Judaism World Religions

Places of Worship – The Great Synagogue of Budapest


Place of Worship:        The Great Synagogue

Location:                        Budapest, Hungary

Belief:                             Judaism

Date Opened:                1854 CE

The Great Synagogue on Dohany Street in downtown Budapest is the largest in Europe, with a capacity of around 3,000 people.

Construction began around 1854 led by architect Ludwig Forster from Austria. It was completed and consecrated in 1859. The design was influenced by Andalusia and the two towers are reminiscent of Muslim minarets. There is an inscription from the Torah above the main entrance; ‘And have them make Me a sanctuary, so that I may dwell among them.’[1] The interior design allowed for the separation of men and women during worship.

Interestingly, this was the centre for Hungarian Neolog Jews. The Neologs were more moderate than the Orthodox Jews, and believed in assimilation into mainstream society. This was influenced by prejudice against Jews in Europe and their need for security. Some of the moves in Hungary to assimilate included shifting the Sabbath day to Sunday, relaxing kashrut food rules, abolishing circumcision and changing the language of worship to Hungarian from Yiddish.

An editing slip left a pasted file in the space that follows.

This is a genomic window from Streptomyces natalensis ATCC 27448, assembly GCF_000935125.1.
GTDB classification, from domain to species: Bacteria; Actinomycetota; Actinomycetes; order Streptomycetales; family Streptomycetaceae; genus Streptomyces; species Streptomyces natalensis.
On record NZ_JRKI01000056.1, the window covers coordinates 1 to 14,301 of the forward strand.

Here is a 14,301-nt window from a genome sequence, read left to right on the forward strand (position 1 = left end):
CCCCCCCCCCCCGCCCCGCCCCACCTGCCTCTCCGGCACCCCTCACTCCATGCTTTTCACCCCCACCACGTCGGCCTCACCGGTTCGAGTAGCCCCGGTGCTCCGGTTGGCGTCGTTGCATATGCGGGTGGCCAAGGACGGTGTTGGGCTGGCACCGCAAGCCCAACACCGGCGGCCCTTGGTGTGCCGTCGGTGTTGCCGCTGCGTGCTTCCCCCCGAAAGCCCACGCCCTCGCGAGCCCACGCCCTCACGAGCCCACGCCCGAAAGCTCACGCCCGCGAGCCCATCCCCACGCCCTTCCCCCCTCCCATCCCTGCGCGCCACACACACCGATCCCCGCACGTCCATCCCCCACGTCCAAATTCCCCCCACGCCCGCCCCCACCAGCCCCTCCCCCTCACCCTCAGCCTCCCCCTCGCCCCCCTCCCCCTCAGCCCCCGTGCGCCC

As with much of Europe, Hungary suffered during the Second World War at the hands of the Nazis and the synagogue’s location marked the edge of the Jewish ghetto in the city and sheltered hundreds of Jews as troubles flared. It is estimated that 400,000 Hungarian Jews were killed by the Nazis and the synagogue suffered a lot of damage whilst being used as a radio station and stables.

During the Communist era of Hungary, the synagogue was returned as a place of worship for the Jews of the city, but it was only once Communism fell that the synagogue was restored, and a Holocaust Memorial was added. The temple area now also includes Torah scrolls recovered from other synagogues destroyed across Europe during the Holocaust. The Central Synagogue of New York is modelled on this Hungarian historic synagogue.

[1] Tanakh, Exodus 25:8.